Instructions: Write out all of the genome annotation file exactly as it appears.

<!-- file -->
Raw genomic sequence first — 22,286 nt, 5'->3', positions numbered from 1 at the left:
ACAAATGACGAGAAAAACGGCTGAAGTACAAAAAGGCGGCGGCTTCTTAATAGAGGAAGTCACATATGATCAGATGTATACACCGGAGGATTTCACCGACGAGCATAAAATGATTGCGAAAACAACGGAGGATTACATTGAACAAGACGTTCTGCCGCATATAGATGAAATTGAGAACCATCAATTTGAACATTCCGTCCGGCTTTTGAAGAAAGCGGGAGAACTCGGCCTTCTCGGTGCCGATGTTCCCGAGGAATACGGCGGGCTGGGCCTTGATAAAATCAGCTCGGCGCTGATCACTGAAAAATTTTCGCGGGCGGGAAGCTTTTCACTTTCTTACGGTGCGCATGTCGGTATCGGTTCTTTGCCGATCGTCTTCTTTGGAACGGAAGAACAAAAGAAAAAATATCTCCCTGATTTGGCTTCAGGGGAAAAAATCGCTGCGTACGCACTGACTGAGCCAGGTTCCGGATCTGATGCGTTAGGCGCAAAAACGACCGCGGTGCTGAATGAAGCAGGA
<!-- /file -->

Raw genomic sequence first — 22,286 nt, 5'->3', positions numbered from 1 at the left:
ACAAATGACGAGAAAAACGGCTGAAGTACAAAAAGGCGGCGGCTTCTTAATAGAGGAAGTCACATATGATCAGATGTATACACCGGAGGATTTCACCGACGAGCATAAAATGATTGCGAAAACAACGGAGGATTACATTGAACAAGACGTTCTGCCGCATATAGATGAAATTGAGAACCATCAATTTGAACATTCCGTCCGGCTTTTGAAGAAAGCGGGAGAACTCGGCCTTCTCGGTGCCGATGTTCCCGAGGAATACGGCGGGCTGGGCCTTGATAAAATCAGCTCGGCGCTGATCACTGAAAAATTTTCGCGGGCGGGAAGCTTTTCACTTTCTTACGGTGCGCATGTCGGTATCGGTTCTTTGCCGATCGTCTTCTTTGGAACGGAAGAACAAAAGAAAAAATATCTCCCTGATTTGGCTTCAGGGGAAAAAATCGCTGCGTACGCACTGACTGAGCCAGGTTCCGGATCTGATGCGTTAGGCGCAAAAACGACCGCGGTGCTGAATGAAGCAGGA